What we think

Manufactures buy software from Dassault Systemes for the same reason consumers buy Apple products. There are less expensive solutions, and there are ways to mix and match products to do the same tasks. But the idea of one technology partner who is always a step head of you and seems to have everything you need all integrated is very appealing.

Dassault made it clear at DSCC they intend to expand their market, targeting a variety of industries not now associated with PLM the way aero, auto, defense, and high tech are today. It even rather boldly has AEC in its sights. It certainly has the technology vision and the war chest (more than $1 billion in cash) to execute its plans. The cereal box augmented reality game controller is not only a clever bit of cooperative marketing, it is a message to customers that Dassault understands the needs of CPG companies.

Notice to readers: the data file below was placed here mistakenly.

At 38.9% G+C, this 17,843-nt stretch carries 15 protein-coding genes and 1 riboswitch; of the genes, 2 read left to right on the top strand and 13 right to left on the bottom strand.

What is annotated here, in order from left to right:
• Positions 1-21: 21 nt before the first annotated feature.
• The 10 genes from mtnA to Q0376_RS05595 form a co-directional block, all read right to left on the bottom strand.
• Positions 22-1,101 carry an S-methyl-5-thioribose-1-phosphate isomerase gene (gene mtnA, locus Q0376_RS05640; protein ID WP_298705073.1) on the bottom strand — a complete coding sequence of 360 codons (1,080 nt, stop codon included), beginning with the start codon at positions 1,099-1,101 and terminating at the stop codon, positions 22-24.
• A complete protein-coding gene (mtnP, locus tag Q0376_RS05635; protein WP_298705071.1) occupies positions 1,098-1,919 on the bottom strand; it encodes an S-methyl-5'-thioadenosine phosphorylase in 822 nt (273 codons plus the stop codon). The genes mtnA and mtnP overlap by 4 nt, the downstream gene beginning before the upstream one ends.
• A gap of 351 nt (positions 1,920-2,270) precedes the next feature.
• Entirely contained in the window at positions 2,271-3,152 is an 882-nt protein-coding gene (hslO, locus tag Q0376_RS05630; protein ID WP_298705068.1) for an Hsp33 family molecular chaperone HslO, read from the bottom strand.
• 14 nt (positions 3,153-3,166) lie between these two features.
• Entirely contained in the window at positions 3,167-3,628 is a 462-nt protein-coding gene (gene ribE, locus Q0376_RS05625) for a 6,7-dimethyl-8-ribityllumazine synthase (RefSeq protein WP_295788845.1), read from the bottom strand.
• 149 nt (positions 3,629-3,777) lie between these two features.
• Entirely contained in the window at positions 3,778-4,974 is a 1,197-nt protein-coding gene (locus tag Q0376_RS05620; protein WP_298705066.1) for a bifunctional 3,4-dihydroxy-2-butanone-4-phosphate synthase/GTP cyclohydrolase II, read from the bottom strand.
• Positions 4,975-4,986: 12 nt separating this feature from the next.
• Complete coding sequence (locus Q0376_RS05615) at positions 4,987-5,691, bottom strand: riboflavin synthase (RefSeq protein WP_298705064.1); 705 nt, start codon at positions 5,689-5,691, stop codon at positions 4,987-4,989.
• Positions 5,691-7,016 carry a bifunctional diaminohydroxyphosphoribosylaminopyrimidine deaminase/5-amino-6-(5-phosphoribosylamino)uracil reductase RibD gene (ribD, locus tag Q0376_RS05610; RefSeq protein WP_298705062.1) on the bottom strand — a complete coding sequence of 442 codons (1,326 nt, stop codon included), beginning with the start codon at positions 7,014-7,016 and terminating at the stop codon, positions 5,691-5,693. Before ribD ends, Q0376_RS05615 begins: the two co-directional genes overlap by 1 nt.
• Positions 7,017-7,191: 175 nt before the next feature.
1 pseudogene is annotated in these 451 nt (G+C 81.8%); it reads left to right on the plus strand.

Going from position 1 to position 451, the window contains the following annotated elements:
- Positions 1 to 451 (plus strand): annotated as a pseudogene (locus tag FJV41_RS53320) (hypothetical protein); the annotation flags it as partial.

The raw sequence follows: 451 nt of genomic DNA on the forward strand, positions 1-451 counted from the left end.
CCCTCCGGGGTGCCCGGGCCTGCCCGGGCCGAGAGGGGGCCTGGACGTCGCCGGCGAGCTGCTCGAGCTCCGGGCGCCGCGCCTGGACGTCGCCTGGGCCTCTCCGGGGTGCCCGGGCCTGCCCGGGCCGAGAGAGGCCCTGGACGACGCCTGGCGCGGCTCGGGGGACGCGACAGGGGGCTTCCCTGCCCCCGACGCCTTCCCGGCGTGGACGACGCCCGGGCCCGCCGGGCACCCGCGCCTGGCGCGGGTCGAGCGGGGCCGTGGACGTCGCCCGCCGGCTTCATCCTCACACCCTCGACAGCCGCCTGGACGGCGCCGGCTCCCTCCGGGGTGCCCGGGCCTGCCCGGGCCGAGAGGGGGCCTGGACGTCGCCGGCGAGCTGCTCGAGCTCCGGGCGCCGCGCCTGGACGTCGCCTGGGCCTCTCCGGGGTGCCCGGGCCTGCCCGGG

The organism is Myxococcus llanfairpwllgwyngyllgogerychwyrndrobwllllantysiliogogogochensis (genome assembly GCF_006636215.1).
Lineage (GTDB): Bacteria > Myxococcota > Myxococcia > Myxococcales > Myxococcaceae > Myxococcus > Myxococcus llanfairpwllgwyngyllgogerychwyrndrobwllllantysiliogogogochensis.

Enovia V6 in the cloud could be the tipping point. More than 75% of all engineering and manufacturing firms either have no data management in place, or they have rudimentary and outdated file management systems. If enough companies decide Enovia V6 offers world-class engineering data management without the IT headaches and without compromising IP, it could be a game changer. Dassault doesn’t need to steal those few PLM-savvy manufacturers away from PTC, Siemens, Oracle, or SAP; they just need to reach the majority who need to leapfrog their engineering systems into the 21st Century.

One more thing: Bernard Charles dropped hints at DSCC about the next agenda. “Supply chain management is so boring,” he said more than once.

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About the Author:

Randall S. Newton is Managing Editor of GraphicSpeak. He has been writing about engineering and design technologies for more than 25 years.